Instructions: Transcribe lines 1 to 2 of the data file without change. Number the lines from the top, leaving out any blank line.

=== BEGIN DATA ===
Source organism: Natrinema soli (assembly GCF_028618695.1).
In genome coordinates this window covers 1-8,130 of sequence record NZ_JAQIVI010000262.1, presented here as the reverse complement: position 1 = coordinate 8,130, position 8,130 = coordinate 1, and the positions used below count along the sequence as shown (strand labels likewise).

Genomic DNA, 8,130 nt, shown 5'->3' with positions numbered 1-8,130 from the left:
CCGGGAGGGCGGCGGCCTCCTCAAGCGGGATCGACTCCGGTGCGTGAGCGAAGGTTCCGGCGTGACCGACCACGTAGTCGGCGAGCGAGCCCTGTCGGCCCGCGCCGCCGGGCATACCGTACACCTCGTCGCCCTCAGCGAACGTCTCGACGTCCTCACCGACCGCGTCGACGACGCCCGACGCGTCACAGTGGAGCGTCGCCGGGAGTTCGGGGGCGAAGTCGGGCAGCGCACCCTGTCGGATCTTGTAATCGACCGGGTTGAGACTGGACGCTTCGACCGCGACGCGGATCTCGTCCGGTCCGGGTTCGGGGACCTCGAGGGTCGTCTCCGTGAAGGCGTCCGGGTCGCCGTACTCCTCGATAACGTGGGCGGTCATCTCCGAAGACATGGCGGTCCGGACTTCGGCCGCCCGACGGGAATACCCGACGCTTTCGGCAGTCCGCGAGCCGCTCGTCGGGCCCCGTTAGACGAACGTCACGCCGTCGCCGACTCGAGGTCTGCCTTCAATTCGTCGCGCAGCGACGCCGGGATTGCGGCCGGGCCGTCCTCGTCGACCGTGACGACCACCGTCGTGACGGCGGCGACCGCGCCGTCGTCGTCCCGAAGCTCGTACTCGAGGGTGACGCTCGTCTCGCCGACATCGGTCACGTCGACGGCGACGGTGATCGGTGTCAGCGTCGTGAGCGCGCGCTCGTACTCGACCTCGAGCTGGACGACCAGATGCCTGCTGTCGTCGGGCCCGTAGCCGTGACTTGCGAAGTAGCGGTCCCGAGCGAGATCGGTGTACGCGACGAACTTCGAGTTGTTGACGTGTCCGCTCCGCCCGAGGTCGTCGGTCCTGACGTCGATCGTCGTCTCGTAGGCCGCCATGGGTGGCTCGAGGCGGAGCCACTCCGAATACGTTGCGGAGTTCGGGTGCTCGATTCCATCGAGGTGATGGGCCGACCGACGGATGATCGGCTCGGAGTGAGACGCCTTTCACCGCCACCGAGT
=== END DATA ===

Source organism: Natrinema soli (assembly GCF_028618695.1).
In genome coordinates this window covers 1-8,130 of sequence record NZ_JAQIVI010000262.1, presented here as the reverse complement: position 1 = coordinate 8,130, position 8,130 = coordinate 1, and the positions used below count along the sequence as shown (strand labels likewise).